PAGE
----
Is found as Paul is explaining the nature of his ministry and he says, “We, therefore, are Christ’s…” You know what the next word is? I love this word, ambassadors. There it is.

One single word that is a comprehensive definition, but a practical explanation of what a parent is supposed to do. Hear this. Everything a parent does, everything a parent says, in every moment, in every day throughout the life of the child is meant to be representative.

It’s not what you want for your children, it’s not what you want from your children, it’s always, “I am representing the message, the methods and the character of the King, the message, and methods, and character, the King.I am put to make this invisible King visible in the life of my children.”

Every time I exercise parental authority, here’s the plan. God makes His invisible authority visible in the lives of children by sending parents of authority to exercise authority in the life of their children. That means, parents, are you ready for this? Every time I exercise authority in the life of my children, it must be a beautiful picture of the authority of God.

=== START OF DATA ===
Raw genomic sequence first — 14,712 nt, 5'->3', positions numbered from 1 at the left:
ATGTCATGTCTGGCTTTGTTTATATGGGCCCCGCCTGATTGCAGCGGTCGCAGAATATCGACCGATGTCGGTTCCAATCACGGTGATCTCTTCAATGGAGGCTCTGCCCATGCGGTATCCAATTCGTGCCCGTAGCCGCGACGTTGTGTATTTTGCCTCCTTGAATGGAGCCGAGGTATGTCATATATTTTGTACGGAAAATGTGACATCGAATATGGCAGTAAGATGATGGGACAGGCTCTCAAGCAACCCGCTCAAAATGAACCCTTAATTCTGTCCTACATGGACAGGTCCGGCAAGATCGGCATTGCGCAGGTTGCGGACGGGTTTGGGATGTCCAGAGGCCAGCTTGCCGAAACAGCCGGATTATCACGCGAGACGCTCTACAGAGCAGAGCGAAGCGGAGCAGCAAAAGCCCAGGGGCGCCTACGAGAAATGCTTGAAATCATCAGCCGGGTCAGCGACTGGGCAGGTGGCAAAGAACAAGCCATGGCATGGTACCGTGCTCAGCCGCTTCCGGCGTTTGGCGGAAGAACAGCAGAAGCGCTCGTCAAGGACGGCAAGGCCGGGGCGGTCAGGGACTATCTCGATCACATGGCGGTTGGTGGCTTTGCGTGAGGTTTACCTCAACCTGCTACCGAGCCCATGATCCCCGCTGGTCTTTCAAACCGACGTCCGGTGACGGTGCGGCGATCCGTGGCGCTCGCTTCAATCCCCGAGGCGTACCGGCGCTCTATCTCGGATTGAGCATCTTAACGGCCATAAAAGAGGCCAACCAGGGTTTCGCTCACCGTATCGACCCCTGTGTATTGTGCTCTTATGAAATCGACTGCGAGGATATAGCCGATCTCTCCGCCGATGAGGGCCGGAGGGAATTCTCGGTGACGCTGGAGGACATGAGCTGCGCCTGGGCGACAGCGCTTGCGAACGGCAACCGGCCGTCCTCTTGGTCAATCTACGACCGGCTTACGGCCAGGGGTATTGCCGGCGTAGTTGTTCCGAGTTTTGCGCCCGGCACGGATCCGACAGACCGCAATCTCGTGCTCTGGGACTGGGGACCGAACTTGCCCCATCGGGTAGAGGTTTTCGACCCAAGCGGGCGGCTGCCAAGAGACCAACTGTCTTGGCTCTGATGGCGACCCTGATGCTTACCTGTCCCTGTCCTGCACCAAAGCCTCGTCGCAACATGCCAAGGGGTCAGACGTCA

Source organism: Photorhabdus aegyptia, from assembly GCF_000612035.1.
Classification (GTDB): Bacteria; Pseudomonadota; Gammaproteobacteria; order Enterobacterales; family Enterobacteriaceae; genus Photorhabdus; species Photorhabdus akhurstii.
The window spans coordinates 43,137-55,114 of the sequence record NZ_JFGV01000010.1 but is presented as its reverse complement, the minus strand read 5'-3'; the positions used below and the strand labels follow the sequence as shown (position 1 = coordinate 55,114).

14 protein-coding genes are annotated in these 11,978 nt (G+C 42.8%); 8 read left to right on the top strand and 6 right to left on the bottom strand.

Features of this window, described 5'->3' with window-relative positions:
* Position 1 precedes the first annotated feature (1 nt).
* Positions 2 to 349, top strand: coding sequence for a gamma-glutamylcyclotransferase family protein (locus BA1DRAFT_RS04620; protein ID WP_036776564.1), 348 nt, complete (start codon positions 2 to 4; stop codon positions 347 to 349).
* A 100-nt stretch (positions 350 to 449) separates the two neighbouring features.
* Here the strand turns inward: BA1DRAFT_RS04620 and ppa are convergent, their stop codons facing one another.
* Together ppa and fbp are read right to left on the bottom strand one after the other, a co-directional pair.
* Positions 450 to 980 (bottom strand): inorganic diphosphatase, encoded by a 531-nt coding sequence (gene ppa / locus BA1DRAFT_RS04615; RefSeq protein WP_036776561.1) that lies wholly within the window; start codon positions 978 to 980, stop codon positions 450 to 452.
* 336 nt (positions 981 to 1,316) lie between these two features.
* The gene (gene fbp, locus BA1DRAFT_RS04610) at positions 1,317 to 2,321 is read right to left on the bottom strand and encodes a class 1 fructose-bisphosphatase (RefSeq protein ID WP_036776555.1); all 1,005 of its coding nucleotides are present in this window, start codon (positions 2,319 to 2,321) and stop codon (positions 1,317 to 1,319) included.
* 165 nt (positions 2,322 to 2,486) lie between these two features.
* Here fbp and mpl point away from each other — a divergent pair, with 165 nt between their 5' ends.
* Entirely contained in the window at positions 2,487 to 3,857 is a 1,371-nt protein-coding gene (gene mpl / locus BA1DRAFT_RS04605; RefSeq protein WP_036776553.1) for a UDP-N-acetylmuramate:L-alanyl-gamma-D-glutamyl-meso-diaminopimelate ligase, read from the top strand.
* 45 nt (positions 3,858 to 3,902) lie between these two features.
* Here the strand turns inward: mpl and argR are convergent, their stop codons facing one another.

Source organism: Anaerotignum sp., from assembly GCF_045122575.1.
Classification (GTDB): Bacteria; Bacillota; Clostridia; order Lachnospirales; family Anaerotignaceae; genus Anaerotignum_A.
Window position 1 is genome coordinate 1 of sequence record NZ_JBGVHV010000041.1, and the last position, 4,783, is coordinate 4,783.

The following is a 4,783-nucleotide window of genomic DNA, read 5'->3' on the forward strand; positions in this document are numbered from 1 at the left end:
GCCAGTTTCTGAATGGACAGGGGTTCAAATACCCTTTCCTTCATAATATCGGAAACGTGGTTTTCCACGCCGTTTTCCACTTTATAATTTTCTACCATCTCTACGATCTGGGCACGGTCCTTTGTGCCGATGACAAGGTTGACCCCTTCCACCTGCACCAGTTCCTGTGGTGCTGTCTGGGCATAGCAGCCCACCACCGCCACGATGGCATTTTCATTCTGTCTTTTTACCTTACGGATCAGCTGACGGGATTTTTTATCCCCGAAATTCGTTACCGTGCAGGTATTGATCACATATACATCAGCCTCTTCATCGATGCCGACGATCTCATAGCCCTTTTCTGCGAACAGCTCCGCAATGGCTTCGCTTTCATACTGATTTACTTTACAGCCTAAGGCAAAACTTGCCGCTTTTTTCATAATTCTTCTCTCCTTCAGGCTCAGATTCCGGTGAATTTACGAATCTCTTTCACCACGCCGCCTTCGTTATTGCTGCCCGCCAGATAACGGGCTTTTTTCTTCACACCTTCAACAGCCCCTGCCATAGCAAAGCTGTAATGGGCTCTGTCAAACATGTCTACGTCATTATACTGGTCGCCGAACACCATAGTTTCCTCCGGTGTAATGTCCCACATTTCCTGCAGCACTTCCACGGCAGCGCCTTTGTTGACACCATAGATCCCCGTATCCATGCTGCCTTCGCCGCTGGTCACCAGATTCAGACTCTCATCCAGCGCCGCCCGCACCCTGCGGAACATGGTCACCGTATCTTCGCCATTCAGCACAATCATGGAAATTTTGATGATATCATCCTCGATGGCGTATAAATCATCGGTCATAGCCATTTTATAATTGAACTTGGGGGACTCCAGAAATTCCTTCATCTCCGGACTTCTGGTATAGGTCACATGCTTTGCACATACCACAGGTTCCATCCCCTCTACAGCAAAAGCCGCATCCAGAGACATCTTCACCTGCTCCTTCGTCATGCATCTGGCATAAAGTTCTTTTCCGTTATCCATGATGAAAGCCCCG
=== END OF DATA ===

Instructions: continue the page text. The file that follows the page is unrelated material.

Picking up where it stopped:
I don’t know about you, but just saying those words makes me want to drop to my knees. Say, “God, help me. God, help me.God, help me. God, help me.” God will make His invisible grace visible by sending parents of grace to give grace to children who need grace.

Everything I do is representative. And I would ask you, tonight, in this holy moment we have, in this hall together, how are you doing?

If I watched the last six weeks of your parenting would I say, “Wow, what a beautiful example of what it means to function as an ambassador of the Lord of Lord and King of kings in the lives of children?”